Writing withdrawal

This is my third day back from the writing retreat, my first full day back at work. I spent Saturday getting my house back in order, everything unpacked, and then doing my taxes. I spent Sunday at my Women and Money group, going to a play, doing grocery shopping. I never gave a thought to my novel or my characters after spending 6 full days thinking about little else. Actually my imagination was spent and my brain tired after writing all day every day for a week and so I needed a break.

But today I'm in withdrawal. I miss the story, I miss Ellie and Al, the main characters. I miss Hansen, the detective. And I miss being in that space of right and left brain collaboration when things are clicking along and ideas come and surprises happen and the writing is all that matters.

Nearly every writing guru I know suggests that you write every day. And I do. I write in my journal for abut 40 minutes each morning. I often write a poem or a short fictional piece from a prompt. I write for clients. But I don't write on my novel. I don't get up first thing and feed my cats and make tea and come into the office and sit down at the computer.

Maybe it's not wanting to spend more time here at my desk and at the computer (I write my journal and poems and prompts by hand at the dining table looking out into the big cherry tree and assessing the weather for the day. Maybe it's knowing that 30 minutes on the novel is a tease. Maybe it's believing that I can't just turn the spigot of imagination on and off at will, that the pump takes some priming and the flow needs to build momentum. So what I do is set my next retreat in my schedule when I come back so that I can reassure Ellie and Al and Hansen that I'm not abandoning them, just taking a work break to keep us all housed and fed.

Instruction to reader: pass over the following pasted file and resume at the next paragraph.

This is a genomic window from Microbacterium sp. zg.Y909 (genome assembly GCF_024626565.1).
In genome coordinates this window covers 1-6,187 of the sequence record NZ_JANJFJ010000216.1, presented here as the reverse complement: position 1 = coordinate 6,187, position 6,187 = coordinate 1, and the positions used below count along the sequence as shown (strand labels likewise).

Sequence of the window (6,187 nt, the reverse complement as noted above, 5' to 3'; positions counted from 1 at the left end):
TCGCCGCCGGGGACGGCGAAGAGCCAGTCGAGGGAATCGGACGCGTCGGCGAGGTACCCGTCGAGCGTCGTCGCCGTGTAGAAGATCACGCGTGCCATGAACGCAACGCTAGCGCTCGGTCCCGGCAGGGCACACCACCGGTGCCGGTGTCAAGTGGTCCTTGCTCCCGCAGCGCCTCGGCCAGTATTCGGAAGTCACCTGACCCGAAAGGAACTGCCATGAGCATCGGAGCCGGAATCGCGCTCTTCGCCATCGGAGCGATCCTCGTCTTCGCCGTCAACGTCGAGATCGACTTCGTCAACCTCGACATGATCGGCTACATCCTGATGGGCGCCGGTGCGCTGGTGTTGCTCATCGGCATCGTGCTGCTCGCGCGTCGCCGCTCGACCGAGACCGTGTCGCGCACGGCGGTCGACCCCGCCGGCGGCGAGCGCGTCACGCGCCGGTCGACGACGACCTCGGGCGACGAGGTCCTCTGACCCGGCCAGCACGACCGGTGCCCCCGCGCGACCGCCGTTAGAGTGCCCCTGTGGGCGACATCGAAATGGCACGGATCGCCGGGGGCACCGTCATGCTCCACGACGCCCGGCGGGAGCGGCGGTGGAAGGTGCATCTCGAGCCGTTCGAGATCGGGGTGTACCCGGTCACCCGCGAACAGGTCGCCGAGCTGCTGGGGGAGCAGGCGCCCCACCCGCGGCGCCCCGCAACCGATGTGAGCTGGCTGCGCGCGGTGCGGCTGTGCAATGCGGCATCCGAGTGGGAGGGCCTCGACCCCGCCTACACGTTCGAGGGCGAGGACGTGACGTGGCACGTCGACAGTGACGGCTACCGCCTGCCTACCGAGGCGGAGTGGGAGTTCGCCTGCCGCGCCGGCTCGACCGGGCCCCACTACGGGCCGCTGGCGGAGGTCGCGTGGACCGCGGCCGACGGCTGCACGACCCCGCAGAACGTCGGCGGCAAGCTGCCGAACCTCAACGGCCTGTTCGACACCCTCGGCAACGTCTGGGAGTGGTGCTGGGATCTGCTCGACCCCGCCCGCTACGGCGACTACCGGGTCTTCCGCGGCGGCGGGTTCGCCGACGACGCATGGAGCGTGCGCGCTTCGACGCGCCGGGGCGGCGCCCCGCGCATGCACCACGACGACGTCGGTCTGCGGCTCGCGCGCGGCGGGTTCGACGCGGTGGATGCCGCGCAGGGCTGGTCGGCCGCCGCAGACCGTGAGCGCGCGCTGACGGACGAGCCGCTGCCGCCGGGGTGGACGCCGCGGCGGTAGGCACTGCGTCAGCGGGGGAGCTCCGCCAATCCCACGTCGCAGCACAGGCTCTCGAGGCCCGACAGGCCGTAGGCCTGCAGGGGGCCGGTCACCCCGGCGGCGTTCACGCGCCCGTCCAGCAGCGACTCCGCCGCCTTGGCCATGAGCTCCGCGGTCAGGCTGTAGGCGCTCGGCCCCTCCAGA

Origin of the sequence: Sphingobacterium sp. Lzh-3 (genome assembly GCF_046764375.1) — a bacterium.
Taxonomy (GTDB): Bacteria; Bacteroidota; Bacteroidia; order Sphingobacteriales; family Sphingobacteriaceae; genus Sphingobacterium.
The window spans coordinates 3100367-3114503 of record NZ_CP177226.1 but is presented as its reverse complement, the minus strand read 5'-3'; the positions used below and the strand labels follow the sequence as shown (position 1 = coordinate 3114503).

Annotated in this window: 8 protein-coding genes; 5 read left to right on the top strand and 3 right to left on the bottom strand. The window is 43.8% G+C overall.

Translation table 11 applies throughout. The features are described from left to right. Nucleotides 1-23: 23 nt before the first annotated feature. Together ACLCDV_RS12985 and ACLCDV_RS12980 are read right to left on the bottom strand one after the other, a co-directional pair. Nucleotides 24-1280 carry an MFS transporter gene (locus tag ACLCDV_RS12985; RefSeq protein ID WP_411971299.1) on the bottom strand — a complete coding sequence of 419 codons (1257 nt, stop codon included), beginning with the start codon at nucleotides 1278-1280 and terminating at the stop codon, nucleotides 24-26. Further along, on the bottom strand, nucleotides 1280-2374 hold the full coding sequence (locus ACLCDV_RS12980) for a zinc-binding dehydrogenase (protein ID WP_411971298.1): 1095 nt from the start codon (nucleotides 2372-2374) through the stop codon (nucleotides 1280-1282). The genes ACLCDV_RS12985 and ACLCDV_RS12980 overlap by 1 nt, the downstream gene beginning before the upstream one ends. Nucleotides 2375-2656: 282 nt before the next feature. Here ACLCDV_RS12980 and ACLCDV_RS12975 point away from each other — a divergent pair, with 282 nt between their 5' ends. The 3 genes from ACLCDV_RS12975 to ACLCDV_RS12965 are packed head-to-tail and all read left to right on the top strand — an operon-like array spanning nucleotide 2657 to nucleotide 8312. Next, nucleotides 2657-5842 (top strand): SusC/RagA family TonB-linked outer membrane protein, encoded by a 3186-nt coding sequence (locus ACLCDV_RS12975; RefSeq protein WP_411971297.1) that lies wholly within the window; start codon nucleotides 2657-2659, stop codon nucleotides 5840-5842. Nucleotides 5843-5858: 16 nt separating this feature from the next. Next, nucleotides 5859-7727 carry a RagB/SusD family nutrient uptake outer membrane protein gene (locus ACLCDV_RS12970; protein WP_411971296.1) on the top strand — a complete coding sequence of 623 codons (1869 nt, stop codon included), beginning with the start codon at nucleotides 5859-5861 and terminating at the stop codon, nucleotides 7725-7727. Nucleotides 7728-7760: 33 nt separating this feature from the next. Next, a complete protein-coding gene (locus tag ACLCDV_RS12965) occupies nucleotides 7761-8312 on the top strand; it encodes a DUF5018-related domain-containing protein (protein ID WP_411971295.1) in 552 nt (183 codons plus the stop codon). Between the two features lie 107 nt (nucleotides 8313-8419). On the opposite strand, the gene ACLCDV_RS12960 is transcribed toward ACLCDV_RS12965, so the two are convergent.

And just maybe I'll sneak a little time for them this weekend.

Sunday, February 28, 2010

The least you should know about English

It used to be that English majors and English professors wrote most of the books that were published in the United States, with the exception of textbooks in specific disciplines. They had not only the love of literature to spur them on but they had also the most solid grounding in grammar, mechanics (including punctuation), and style. They'd had serious training in writing and reading. Editing, done by one's publisher, was primarily developmental; that is, it looked at the structure of the book, its plot and characters if fiction/its organization and accuracy if nonfiction. The manuscript then went through a final proofreading stage for errors in typesetting and an occasional inconsistency by an author.

Today huge numbers of books are being written and published by people who don't come from this specialized language background. They may or may not be well read; they may or may not be well-schooled in the language and the conventions of writing. While many will pay a text editor to polish their text, others may wish to improve their own skills as part of their writing life.

An excellent series of books is called The Least You Should Know about English (Paige Wilson and Teresa Ferster Glazier), now in its 10th edition. I've used these books for years with adult writing students who are getting MBAs or other higher education degrees in the social sciences. Those students often haven't had a writing class since Freshman English decades before and need a way to review such things as parts of speech, standard punctuation conventions, commonly misspelled words, and other writing issues.

The series (forms A, B, and C) are the same book with different exercises (answers in the book) so they are perfect for self-review by the interested writer. Clients of mine who have gone through one of the books are often able to self-edit with much more accuracy and skill, thus saving editing fees and, more importantly, feeling much stronger as writers. An added bonus: If you have kids or grandkids around, the book is perfect for them too.